The Cubs began the week with three southpaws in their bullpen, but at some point this weekend, Ryan may be the lone lefty remaining. Mike Montgomery was traded to the Royals late Monday night and with Carl Edwards Jr. progressing in his rehab (he threw again Tuesday), he might take Randy Rosario's spot in a couple days. 

The Cubs like Edwards against lefties and they also feel confident in Pedro Strop against either handed hitter when he's on. But Ryan has worked his way into Joe Maddon's Circle of Trust and is currently the only lefty residing there.

That's not to say the Cubs don't need another reliable southpaw in the 'pen, but Ryan looks like he's going to get some big outs for this team down the stretch.

"He's done a great job for us since he's been here," Jon Lester said of Ryan last month. "I don't think he gets enough credit for what he's been able to do."

Ryan impressed the Cubs with his work as a multi-inning reliever in Triple-A last season and turned heads again in camp this spring. Still, Rosario made the Opening Day roster over him, though Ryan got called up on the team's season-opening road trip and made his first appearance on April 6.

Since then, he's been a mainstay while Montgomery battled injury and ineffectiveness, Rosario and Tim Collins have bounced between Triple-A Iowa and Chicago and veteran Xavier Cedeno's time off the injured list was short-lived.

Ryan looked to be finding his way throughout his first month in the bullpen, but after his infamous "freeze" moment against the Marlins, he endured some struggles (7 runs allowed on 12 hits in 7 innings from May 8 through June 1).

He's righted the ship since then, permitting only 1 run over his last 17 appearances (14 innings) and lowering his season ERA to 3.21 to go along with a 1.31 WHIP and 33 strikeouts in 33.2 innings.

A big part of that recent success can be tied to Ryan's increased improvement against left-handed hitters. 

Lefties hit .344 with a .405 on-base percentage off Ryan through June 5. But since then, Ryan has surrendered only 3 hits — all singles — and zero walks to the 19 left-handed hitters he's faced (.158 AVG).

He credits part of that turnaround to working on a changeup, which he thinks has helped lock in the "feel" of all his other pitches as well as his mechanics. 

As he works to add a new pitch to his repertoire, Ryan has leaned on Cubs bullpen coach Lester Strode and pitching coach Tommy Hottovy for assistance, while also picking the brains of veterans like Cole Hamels, Kyle Hendricks and Brad Brach who have all thrown changeups for quite a while.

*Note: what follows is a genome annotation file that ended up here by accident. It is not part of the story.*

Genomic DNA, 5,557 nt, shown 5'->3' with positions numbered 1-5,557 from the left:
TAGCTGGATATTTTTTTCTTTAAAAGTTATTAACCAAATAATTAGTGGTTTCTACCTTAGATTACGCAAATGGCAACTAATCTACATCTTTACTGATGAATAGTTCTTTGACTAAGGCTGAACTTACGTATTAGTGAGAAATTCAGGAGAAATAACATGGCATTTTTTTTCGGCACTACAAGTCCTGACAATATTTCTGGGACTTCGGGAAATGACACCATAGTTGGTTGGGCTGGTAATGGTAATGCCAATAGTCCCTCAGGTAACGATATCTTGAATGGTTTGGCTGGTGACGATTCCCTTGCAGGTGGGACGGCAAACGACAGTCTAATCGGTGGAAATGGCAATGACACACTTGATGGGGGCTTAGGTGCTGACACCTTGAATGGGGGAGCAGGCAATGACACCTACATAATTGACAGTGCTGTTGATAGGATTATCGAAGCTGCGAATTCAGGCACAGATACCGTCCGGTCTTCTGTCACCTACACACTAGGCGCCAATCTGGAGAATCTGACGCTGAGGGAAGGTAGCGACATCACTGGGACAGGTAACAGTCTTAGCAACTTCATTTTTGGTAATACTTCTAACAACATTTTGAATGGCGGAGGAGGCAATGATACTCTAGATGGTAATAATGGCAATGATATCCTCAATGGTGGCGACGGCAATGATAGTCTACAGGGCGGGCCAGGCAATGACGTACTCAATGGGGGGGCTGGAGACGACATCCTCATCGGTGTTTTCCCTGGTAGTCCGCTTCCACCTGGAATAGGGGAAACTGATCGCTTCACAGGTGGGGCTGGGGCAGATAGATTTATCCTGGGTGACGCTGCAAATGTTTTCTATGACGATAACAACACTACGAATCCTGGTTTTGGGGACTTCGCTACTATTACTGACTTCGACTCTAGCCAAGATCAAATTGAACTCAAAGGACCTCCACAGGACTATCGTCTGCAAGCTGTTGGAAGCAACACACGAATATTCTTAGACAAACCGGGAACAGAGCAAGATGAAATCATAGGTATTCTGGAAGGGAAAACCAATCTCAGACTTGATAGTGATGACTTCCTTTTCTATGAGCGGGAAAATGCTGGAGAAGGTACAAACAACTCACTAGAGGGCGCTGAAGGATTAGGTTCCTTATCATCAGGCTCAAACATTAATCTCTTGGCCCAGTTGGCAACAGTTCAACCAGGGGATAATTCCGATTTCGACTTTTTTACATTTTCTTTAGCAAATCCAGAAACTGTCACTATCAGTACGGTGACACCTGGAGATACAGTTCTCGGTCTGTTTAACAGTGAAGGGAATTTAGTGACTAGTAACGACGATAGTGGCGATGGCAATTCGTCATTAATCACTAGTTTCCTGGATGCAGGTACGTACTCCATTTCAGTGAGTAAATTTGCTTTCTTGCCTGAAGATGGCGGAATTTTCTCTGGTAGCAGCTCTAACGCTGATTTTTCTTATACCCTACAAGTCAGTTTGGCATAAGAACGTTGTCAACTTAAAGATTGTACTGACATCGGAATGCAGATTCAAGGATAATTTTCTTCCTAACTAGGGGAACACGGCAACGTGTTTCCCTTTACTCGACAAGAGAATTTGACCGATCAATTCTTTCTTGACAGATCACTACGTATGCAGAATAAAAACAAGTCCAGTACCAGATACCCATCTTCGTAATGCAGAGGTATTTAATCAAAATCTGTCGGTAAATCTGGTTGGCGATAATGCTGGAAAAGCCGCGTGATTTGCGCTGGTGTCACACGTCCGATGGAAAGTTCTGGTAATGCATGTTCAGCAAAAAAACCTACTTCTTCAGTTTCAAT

But even with all that work, he still hasn't resorted to using the changeup much in games. The pitch is so foreign that it's still being picked up as a sinker, including on the Wrigley Field video board Sunday when he threw one in his inning of work.

"Eventually, I'm gonna find the changeup and it's gonna be a comfortable, confident pitch," Ryan said. "But I do think it's gotten me behind all the rest of my pitches and it's maybe a little bit better feel for everything. It's gonna stay where it is for a while. I'm gonna keep trying."

Ryan said one of the things he likes about the changeup is that it can eventually be a nice weapon because it "goes in the opposite direction" of all his other pitches.

We'll see if the new pitch can ever become a factor for the 27-year-old. But if it's helped lock in his other pitches, that's great news for the Cubs, especially as they look to fortify their bullpen this month.

Cubs Talk Podcast: The Yu Darvish 1st Wrigley win and post-ASG hot start podcast

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USA TODAY

Cubs Talk Podcast: The Yu Darvish 1st Wrigley win and post-ASG hot start podcast

On the latest Cubs Talk Podcast, Kelly Crull and Tony Andracki discuss Yu Darvish's 1st win at Wrigley, Cole Hamel's status, and Kris Bryant playing better than he did in his MVP season.

01:00     Darvish picking up 1st win at Wrigley

03:30     Cole Hamels injury update

05:00     Starting rotation after the All-Star break

06:00     Cubs defense looking sharp

07:30     How the Cubs will approach the weekend and the expected heat

09:30     Kris Bryant playing above his MVP level

12:00     How the NL Central stacks up

14:00     Upcoming road trip to San Francisco, Milwaukee and Saint Louis

16:00     Addition to Martin Maldonado

Listen to the full podcast here or via the embedded player below:

Cubs Talk Podcast